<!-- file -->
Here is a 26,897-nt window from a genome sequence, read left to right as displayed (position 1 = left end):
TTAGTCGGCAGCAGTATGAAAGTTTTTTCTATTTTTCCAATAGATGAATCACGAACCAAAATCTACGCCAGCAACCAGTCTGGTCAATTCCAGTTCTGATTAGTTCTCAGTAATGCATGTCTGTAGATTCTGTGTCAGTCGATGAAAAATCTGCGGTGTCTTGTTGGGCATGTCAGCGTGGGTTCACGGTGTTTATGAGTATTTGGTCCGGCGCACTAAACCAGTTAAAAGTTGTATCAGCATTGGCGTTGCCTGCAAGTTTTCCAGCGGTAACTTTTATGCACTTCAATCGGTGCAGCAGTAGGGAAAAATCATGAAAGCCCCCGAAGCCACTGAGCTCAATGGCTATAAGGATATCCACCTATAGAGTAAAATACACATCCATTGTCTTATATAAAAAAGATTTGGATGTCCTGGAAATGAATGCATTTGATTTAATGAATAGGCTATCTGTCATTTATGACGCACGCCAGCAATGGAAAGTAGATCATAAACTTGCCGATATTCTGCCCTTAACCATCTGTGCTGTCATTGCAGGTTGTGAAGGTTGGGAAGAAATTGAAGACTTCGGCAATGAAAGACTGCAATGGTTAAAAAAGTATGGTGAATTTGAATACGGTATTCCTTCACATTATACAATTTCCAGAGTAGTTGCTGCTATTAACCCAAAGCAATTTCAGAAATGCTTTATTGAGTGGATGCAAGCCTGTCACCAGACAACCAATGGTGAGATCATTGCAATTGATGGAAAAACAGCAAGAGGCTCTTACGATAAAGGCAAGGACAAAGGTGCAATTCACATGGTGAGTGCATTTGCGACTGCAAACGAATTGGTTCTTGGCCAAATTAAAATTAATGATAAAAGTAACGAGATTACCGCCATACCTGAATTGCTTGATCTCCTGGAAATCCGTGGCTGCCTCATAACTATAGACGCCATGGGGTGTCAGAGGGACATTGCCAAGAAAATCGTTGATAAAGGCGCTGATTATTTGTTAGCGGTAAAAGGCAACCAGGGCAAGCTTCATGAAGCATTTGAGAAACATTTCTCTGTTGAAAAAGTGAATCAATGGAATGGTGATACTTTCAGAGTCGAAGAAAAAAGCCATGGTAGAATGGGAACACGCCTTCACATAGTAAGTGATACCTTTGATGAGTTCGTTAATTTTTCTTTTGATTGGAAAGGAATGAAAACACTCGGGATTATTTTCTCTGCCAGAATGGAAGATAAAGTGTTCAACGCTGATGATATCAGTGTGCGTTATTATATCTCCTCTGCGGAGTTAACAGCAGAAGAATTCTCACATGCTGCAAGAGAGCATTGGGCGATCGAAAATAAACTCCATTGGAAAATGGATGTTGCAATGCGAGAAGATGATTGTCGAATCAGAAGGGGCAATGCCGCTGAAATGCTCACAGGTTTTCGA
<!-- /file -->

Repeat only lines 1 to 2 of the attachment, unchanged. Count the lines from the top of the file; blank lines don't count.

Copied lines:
Here is a 26,897-nt window from a genome sequence, read left to right as displayed (position 1 = left end):
TTAGTCGGCAGCAGTATGAAAGTTTTTTCTATTTTTCCAATAGATGAATCACGAACCAAAATCTACGCCAGCAACCAGTCTGGTCAATTCCAGTTCTGATTAGTTCTCAGTAATGCATGTCTGTAGATTCTGTGTCAGTCGATGAAAAATCTGCGGTGTCTTGTTGGGCATGTCAGCGTGGGTTCACGGTGTTTATGAGTATTTGGTCCGGCGCACTAAACCAGTTAAAAGTTGTATCAGCATTGGCGTTGCCTGCAAGTTTTCCAGCGGTAACTTTTATGCACTTCAATCGGTGCAGCAGTAGGGAAAAATCATGAAAGCCCCCGAAGCCACTGAGCTCAATGGCTATAAGGATATCCACCTATAGAGTAAAATACACATCCATTGTCTTATATAAAAAAGATTTGGATGTCCTGGAAATGAATGCATTTGATTTAATGAATAGGCTATCTGTCATTTATGACGCACGCCAGCAATGGAAAGTAGATCATAAACTTGCCGATATTCTGCCCTTAACCATCTGTGCTGTCATTGCAGGTTGTGAAGGTTGGGAAGAAATTGAAGACTTCGGCAATGAAAGACTGCAATGGTTAAAAAAGTATGGTGAATTTGAATACGGTATTCCTTCACATTATACAATTTCCAGAGTAGTTGCTGCTATTAACCCAAAGCAATTTCAGAAATGCTTTATTGAGTGGATGCAAGCCTGTCACCAGACAACCAATGGTGAGATCATTGCAATTGATGGAAAAACAGCAAGAGGCTCTTACGATAAAGGCAAGGACAAAGGTGCAATTCACATGGTGAGTGCATTTGCGACTGCAAACGAATTGGTTCTTGGCCAAATTAAAATTAATGATAAAAGTAACGAGATTACCGCCATACCTGAATTGCTTGATCTCCTGGAAATCCGTGGCTGCCTCATAACTATAGACGCCATGGGGTGTCAGAGGGACATTGCCAAGAAAATCGTTGATAAAGGCGCTGATTATTTGTTAGCGGTAAAAGGCAACCAGGGCAAGCTTCATGAAGCATTTGAGAAACATTTCTCTGTTGAAAAAGTGAATCAATGGAATGGTGATACTTTCAGAGTCGAAGAAAAAAGCCATGGTAGAATGGGAACACGCCTTCACATAGTAAGTGATACCTTTGATGAGTTCGTTAATTTTTCTTTTGATTGGAAAGGAATGAAAACACTCGGGATTATTTTCTCTGCCAGAATGGAAGATAAAGTGTTCAACGCTGATGATATCAGTGTGCGTTATTATATCTCCTCTGCGGAGTTAACAGCAGAAGAATTCTCACATGCTGCAAGAGAGCATTGGGCGATCGAAAATAAACTCCATTGGAAAATGGATGTTGCAATGCGAGAAGATGATTGTCGAATCAGAAGGGGCAATGCCGCTGAAATGCTCACAGGTTTTCGA